The results of a two-day cyberwar simulation involving 230 representatives from U.S. government defense and security agencies, private companies, and civil groups found that the United States is not prepared to defend itself against a major hostile attack against its computer networks. The war game simulated a surge in computer attacks during a time of economic vulnerability, and challenged participants to find a way to mitigate the attacks using real-life knowledge of tactics and procedures. The exercise took place almost a year after President Bush launched a cybersecurity initiative aimed at improving U.S. computer defenses. "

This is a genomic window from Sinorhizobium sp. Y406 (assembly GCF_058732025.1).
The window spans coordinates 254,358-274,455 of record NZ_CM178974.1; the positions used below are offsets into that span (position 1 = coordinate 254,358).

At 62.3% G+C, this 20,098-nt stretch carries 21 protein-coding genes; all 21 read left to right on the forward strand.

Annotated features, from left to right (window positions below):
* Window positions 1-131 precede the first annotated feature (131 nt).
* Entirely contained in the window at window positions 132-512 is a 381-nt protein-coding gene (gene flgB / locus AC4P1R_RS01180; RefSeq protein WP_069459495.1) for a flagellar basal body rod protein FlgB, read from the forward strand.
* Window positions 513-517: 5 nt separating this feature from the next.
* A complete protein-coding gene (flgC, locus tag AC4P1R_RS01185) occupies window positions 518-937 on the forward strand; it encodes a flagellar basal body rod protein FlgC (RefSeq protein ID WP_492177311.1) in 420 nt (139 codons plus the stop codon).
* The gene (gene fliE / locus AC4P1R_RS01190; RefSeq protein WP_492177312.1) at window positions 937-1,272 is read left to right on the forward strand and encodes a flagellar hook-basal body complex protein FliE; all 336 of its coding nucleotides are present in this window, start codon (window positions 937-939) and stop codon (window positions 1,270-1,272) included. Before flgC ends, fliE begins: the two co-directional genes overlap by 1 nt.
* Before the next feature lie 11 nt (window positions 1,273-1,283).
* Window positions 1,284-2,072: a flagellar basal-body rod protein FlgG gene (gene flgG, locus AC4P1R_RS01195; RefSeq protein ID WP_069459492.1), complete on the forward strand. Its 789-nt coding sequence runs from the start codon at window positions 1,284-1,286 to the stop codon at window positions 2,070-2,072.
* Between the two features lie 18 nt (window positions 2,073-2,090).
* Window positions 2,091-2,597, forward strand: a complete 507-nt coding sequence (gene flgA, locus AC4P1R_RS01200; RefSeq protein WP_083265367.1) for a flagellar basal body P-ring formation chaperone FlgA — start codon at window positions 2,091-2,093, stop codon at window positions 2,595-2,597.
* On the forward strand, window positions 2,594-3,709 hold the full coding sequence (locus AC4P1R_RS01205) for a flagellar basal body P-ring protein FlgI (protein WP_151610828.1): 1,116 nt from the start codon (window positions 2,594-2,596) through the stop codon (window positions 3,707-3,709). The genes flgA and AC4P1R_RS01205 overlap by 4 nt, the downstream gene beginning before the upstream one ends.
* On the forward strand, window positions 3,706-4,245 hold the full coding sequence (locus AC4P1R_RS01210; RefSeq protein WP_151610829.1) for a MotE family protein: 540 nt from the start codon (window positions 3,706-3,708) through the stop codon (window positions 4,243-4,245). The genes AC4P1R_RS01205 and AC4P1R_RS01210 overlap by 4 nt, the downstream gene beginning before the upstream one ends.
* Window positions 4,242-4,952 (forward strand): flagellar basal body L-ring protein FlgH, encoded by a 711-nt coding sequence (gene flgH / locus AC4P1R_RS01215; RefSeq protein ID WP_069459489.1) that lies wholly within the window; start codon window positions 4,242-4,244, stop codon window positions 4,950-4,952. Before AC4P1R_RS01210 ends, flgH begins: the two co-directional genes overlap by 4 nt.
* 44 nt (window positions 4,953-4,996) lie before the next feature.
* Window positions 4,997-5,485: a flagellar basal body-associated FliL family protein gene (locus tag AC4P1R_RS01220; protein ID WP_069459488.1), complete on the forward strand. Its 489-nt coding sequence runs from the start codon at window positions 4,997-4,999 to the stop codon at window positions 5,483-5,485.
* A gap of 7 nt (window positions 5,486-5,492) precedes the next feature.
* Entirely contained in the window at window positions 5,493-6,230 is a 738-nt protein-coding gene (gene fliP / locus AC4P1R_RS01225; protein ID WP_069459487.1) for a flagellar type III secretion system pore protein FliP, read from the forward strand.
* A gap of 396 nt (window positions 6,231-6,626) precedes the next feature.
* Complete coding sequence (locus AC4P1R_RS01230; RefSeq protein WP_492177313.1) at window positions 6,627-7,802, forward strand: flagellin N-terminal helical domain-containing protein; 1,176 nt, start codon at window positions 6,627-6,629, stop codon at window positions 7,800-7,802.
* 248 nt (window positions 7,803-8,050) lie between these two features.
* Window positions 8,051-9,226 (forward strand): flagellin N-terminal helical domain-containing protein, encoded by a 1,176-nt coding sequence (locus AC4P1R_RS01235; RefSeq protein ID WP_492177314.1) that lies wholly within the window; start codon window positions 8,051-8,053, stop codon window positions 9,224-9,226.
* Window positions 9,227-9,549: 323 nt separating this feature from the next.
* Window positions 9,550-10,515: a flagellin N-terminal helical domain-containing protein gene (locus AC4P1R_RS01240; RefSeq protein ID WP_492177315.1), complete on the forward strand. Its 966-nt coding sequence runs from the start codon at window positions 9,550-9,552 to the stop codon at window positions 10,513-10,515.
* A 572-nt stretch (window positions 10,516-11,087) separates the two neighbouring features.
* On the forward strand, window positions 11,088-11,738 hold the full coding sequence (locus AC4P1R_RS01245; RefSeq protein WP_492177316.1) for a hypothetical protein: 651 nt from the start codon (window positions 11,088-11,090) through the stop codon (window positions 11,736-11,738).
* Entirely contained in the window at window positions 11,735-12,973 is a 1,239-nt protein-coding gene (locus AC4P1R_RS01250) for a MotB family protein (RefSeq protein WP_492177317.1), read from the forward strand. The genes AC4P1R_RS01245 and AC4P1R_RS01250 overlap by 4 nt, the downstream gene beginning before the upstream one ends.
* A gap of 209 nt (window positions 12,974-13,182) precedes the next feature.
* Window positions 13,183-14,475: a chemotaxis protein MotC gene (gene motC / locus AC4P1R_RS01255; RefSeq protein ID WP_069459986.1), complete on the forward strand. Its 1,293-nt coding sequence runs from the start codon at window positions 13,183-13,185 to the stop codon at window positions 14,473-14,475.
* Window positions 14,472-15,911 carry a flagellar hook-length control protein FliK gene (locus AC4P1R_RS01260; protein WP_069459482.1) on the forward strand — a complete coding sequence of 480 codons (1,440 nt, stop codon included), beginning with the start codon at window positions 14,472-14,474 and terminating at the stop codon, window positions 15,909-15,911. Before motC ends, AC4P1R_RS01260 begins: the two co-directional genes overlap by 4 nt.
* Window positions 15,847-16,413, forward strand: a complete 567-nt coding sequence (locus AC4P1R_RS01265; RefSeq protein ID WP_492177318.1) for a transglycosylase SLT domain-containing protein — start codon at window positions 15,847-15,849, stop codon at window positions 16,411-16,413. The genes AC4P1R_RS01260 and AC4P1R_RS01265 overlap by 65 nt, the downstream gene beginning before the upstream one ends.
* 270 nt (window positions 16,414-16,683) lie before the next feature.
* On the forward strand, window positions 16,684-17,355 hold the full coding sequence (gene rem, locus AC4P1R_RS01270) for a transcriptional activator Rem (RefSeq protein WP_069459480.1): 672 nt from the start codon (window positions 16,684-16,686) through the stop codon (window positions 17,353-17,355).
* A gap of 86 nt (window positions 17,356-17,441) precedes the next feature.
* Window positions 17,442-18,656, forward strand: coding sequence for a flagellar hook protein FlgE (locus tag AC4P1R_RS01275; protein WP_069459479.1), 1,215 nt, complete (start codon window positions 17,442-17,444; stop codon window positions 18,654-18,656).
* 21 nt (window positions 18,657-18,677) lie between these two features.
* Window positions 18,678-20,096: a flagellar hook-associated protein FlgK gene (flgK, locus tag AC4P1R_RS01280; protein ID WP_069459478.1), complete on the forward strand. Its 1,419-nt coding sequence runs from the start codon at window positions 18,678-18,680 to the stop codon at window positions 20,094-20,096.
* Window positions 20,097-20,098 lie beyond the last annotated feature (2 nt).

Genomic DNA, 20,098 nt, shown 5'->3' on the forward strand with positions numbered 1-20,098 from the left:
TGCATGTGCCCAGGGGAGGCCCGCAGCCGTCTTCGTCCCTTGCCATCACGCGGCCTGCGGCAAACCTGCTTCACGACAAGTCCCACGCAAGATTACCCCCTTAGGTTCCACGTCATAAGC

There isn't a response or a game plan," says Mark Gerencser from Booz Allen Hamilton, which ran the simulation. "There isn't really anybody in charge." U.S. Rep. James Langevin (D-R.I.) says that a successful attack could cause the U.S.'s banking or national electrical systems to fail. Both the government and industry need to invest billions of dollars to improve security, says U.S. Rep. Dutch Ruppersberger (D-Md.). Homeland Security secretary Michael Chertoff told participants that cyberattacks will become a routine warfare tactic to damage command systems in preparation for a traditional attack, and that international law and military doctrines need to be updated to address cyberattacks.
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